Michael McFaul

Peter and Helen Bing Senior Fellow

Michael A. McFaul is the Peter and Helen Bing Senior Fellow at the Hoover Institution as well as a professor of political science, director and senior fellow at the Freeman Spogli Institute for International Studies at Stanford University. He also currently works as a news analyst for NBC.  His areas of expertise include international relations, Russian politics, comparative democratization, and American foreign policy.  From January 2012 to February 2014, he served as the US ambassador to the Russian Federation.  Before becoming ambassador, he served for three years as a special assistant to the president and senior director for Russian and Eurasian Affairs at the National Security Council. 

He has authored and edited several books including, From Cold War to Hot Peace (2018), with Kathryn Stoner, eds., Transitions to Democracy: A Comparative Perspective (2013); Advancing Democracy Abroad: Why We Should and How We Can (2009); with Valerie Bunce and Kathryn Stoner-Weiss, eds., Democracy and Authoritarianism in the Postcommunist World (2009); with Anders Aslund, eds., Revolution in Orange: The Origins of Ukraine's Democratic Breakthrough (2006); with Nikolai Petrov and Andrei Ryabov, Between Dictatorship and Democracy: Russian Postcommunist Political Reform (2004); with James Goldgeier, Power and Purpose: American Policy toward Russia after the Cold War, (2003); with Timothy Colton, Popular Choice and Managed Democracy: The Russian Elections of 1999 and 2000 (Brookings Institution Press, 2003); Russia’s Unfinished Revolution: Political Change from Gorbachev to Putin (2001); Russia's 1996 Presidential Election: The End of Bi-Polar Politics (1997); with Tova Perlmutter, eds., Privatization, Conversion and Enterprise Reform in Russia (1995); Post-Communist Politics: Democratic Prospects in Russia and Eastern Europe (1993); and, with Sergei Markov, The Troubled Birth of Russian Democracy: Political Parties, Programs and Profiles (1993). His articles have appeared in Constitutional Political Economy, Foreign Affairs, Foreign Policy, International Organization, International Security, Journal of Democracy, Political Science Quarterly, Post-Soviet Affairs, and World Politics. His op-eds have appeared in the New York Times, the Wall Street Journal, the Washington Post, Politico, Time, and the Weekly Standard.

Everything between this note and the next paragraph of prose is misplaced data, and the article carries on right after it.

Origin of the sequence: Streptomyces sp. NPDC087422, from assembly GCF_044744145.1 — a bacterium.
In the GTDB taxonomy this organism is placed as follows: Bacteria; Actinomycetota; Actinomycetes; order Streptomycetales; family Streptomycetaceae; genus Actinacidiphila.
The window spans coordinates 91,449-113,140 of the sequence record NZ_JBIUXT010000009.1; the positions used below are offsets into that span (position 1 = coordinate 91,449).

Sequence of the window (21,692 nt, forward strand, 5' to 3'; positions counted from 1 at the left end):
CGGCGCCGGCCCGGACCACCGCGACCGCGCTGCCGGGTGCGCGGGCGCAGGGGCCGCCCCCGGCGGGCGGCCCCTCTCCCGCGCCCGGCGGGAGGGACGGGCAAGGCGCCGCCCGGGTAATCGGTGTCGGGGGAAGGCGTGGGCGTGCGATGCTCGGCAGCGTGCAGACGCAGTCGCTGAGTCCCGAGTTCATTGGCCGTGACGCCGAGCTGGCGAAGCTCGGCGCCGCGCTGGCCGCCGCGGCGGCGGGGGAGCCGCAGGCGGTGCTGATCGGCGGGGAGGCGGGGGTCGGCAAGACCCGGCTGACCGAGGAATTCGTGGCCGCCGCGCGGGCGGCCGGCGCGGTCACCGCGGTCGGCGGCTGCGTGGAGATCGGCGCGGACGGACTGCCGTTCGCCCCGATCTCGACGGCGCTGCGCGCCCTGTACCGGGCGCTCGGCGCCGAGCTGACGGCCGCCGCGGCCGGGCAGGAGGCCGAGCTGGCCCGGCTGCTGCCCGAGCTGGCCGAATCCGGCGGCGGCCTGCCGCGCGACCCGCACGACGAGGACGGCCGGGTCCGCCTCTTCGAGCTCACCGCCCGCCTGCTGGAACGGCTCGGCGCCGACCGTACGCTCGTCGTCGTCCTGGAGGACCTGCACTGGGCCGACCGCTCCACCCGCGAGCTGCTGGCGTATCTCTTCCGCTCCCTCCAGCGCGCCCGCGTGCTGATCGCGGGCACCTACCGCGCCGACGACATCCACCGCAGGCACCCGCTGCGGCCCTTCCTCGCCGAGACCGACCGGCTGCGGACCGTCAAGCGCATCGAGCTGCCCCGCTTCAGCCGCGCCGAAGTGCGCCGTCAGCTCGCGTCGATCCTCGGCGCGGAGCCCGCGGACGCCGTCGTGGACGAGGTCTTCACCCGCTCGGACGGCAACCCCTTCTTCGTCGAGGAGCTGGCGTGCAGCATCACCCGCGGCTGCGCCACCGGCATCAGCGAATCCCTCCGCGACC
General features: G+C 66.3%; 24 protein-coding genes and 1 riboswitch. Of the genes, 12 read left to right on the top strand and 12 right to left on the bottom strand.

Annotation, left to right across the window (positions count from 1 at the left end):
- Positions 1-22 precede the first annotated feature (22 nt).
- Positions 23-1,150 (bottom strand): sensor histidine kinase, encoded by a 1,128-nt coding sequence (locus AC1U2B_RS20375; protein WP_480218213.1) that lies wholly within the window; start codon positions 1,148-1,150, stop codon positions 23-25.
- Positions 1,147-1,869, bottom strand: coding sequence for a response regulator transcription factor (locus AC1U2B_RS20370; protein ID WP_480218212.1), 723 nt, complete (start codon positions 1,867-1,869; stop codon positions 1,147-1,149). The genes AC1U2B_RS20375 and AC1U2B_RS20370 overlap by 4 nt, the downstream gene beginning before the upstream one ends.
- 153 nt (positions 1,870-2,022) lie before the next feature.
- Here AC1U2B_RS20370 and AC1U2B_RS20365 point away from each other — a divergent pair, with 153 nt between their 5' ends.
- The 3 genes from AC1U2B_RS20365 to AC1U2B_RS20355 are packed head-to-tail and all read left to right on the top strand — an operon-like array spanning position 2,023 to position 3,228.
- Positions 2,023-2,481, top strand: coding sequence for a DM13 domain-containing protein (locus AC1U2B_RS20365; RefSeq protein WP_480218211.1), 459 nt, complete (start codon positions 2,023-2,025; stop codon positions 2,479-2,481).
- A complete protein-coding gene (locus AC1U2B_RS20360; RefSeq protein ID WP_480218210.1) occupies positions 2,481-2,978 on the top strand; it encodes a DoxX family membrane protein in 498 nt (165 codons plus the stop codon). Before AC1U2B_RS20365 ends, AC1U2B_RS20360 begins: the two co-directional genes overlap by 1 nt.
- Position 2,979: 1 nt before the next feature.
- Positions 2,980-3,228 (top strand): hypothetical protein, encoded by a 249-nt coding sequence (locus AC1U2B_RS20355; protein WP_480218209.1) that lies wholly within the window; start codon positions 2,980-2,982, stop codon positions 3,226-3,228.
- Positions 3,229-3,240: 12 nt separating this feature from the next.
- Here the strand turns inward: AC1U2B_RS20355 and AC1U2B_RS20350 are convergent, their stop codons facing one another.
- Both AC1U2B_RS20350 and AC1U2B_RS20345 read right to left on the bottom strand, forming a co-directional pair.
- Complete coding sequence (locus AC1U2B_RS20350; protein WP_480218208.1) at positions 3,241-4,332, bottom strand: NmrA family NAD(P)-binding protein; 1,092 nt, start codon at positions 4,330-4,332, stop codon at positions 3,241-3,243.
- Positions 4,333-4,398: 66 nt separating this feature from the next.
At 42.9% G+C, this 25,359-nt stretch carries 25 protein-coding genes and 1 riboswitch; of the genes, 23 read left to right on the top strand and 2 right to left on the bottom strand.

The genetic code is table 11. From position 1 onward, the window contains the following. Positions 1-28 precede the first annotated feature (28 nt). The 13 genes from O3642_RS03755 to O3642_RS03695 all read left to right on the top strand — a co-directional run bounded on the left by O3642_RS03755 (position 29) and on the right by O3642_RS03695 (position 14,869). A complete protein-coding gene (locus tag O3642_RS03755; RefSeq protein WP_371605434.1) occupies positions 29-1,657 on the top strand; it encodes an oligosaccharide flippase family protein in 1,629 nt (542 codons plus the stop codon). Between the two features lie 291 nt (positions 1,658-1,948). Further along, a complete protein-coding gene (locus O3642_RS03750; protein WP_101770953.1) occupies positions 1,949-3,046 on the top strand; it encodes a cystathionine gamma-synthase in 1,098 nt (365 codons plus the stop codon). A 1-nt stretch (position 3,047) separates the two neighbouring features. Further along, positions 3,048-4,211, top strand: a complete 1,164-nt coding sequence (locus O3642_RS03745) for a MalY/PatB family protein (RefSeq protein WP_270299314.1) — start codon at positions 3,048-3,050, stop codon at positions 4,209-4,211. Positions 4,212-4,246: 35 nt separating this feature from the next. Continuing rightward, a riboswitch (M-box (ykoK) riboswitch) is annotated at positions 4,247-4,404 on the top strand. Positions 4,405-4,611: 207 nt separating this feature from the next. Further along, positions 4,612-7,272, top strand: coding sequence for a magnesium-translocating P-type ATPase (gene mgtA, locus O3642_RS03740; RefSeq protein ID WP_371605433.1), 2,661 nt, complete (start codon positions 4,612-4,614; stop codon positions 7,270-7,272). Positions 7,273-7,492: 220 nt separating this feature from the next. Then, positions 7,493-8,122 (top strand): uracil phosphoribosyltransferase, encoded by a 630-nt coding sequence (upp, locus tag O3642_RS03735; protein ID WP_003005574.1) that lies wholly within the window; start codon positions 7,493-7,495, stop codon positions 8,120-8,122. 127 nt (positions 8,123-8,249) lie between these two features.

Dr. McFaul was born and raised in Montana. He received his BA in international relations and Slavic languages and his MA in Soviet and East European studies from Stanford University in 1986.  He was awarded a Rhodes scholarship to Oxford where he completed his D.Phil in international relations in 1991.

His research papers are available at the Hoover Institution Archives.

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Recent Commentary


How Trump Can Play Nice With Russia, Without Selling Out America

by Michael McFaulvia Foreign Policy
Friday, January 6, 2017

[Registration Required] There’s no one playbook for dealing with Moscow. But if Trump doesn’t figure out which his is, before shooting from the hip, it could be deadly.


America Needs To Play Both The Short And Long Game In Cybersecurity

by Michael McFaul, Amy Zegartvia The Washington Post
Monday, December 19, 2016